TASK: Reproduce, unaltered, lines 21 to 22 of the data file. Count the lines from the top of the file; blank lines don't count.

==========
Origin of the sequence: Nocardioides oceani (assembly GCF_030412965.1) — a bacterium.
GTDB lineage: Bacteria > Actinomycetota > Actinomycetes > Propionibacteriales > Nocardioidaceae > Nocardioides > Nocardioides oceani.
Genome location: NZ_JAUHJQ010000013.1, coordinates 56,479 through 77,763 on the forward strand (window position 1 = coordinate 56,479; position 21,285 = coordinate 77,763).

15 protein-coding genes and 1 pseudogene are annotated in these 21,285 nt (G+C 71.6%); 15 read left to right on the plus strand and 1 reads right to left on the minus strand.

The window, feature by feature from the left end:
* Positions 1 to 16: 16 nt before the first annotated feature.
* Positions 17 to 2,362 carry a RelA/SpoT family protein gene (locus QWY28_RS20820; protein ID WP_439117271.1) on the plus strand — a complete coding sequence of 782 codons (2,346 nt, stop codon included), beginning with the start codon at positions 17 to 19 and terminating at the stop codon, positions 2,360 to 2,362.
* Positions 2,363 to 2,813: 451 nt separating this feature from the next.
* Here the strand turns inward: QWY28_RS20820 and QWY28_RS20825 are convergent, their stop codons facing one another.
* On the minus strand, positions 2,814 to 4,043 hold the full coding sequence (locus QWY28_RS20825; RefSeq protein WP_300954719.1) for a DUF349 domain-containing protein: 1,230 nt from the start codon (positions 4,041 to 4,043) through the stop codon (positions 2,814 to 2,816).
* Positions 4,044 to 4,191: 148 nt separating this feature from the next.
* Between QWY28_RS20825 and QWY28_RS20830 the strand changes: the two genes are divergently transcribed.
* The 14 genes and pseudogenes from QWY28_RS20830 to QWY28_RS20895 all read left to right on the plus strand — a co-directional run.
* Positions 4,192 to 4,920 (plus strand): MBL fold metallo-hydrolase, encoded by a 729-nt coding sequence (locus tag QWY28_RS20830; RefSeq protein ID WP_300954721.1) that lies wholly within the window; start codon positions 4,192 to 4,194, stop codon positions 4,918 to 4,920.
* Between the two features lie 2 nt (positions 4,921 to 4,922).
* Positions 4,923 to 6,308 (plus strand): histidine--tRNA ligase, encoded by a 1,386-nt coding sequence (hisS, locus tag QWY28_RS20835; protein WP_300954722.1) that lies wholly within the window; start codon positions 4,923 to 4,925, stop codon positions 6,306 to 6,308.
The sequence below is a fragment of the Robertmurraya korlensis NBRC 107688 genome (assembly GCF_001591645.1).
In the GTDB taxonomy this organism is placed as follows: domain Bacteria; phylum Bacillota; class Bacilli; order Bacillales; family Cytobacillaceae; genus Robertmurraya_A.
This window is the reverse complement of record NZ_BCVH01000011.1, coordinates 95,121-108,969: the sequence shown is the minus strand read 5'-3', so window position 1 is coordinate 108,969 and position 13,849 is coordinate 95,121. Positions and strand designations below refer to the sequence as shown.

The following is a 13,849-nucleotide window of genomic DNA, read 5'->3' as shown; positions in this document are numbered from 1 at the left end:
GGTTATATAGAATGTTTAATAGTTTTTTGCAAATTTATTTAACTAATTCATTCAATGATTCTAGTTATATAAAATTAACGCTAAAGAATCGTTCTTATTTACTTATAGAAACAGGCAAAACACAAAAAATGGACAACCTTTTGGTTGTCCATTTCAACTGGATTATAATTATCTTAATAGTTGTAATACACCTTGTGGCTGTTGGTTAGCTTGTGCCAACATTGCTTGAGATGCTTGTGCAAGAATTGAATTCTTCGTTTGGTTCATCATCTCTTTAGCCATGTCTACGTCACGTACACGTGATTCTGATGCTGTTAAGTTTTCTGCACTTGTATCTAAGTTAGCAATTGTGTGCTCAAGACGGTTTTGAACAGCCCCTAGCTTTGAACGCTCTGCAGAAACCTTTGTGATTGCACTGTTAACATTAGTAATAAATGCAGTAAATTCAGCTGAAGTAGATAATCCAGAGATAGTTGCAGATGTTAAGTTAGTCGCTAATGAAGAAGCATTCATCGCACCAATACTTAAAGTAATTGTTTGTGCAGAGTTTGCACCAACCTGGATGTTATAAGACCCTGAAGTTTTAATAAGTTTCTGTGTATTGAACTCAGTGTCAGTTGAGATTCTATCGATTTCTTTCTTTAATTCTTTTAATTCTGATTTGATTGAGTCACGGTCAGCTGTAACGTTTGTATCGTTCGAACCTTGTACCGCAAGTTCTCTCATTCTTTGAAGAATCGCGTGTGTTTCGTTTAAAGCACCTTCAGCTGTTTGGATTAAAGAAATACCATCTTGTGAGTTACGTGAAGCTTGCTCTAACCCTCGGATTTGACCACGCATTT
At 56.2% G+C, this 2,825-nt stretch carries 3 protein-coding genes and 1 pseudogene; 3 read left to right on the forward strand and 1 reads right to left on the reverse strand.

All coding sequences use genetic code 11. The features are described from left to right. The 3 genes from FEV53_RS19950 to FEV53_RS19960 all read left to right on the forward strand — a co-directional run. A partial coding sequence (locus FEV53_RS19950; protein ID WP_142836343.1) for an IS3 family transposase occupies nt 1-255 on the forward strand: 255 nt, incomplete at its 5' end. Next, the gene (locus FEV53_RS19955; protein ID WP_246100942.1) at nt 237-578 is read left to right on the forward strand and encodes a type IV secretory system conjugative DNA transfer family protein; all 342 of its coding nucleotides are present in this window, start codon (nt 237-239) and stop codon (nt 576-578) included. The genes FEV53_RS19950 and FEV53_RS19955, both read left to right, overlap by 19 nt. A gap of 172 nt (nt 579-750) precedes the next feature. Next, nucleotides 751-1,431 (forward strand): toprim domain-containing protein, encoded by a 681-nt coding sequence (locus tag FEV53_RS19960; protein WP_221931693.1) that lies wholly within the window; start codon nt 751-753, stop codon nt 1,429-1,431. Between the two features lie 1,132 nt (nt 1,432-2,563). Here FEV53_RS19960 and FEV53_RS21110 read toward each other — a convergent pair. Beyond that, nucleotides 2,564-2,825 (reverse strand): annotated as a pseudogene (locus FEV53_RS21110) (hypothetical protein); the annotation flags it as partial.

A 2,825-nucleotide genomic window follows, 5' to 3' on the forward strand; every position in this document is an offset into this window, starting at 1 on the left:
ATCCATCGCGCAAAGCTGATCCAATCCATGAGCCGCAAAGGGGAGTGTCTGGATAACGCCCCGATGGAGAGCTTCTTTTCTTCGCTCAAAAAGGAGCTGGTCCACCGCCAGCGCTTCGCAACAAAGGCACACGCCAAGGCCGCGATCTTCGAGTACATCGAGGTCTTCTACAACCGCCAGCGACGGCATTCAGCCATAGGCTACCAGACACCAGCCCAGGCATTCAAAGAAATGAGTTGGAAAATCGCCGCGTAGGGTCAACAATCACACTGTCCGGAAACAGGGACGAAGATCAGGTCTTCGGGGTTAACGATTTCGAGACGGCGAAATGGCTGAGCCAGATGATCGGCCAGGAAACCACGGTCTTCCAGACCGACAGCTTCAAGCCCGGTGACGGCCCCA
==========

GGTTATATAGAATGTTTAATAGTTTTTTGCAAATTTATTTAACTAATTCATTCAATGATTCTAGTTATATAAAATTAACGCTAAAGAATCGTTCTTATTTACTTATAGAAACAGGCAAAACACAAAAAATGGACAACCTTTTGGTTGTCCATTTCAACTGGATTATAATTATCTTAATAGTTGTAATACACCTTGTGGCTGTTGGTTAGCTTGTGCCAACATTGCTTGAGATGCTTGTGCAAGAATTGAATTCTTCGTTTGGTTCATCATCTCTTTAGCCATGTCTACGTCACGTACACGTGATTCTGATGCTGTTAAGTTTTCTGCACTTGTATCTAAGTTAGCAATTGTGTGCTCAAGACGGTTTTGAACAGCCCCTAGCTTTGAACGCTCTGCAGAAACCTTTGTGATTGCACTGTTAACATTAGTAATAAATGCAGTAAATTCAGCTGAAGTAGATAATCCAGAGATAGTTGCAGATGTTAAGTTAGTCGCTAATGAAGAAGCATTCATCGCACCAATACTTAAAGTAATTGTTTGTGCAGAGTTTGCACCAACCTGGATGTTATAAGACCCTGAAGTTTTAATAAGTTTCTGTGTATTGAACTCAGTGTCAGTTGAGATTCTATCGATTTCTTTCTTTAATTCTTTTAATTCTGATTTGATTGAGTCACGGTCAGCTGTAACGTTTGTATCGTTCGAACCTTGTACCGCAAGTTCTCTCATTCTTTGAAGAATCGCGTGTGTTTCGTTTAAAGCACCTTCAGCTGTTTGGATTAAAGAAATACCATCTTGTGAGTTACGTGAAGCTTGCTCTAACCCTCGGATTTGACCACGCATTT
At 56.2% G+C, this 2,825-nt stretch carries 3 protein-coding genes and 1 pseudogene; 3 read left to right on the forward strand and 1 reads right to left on the reverse strand.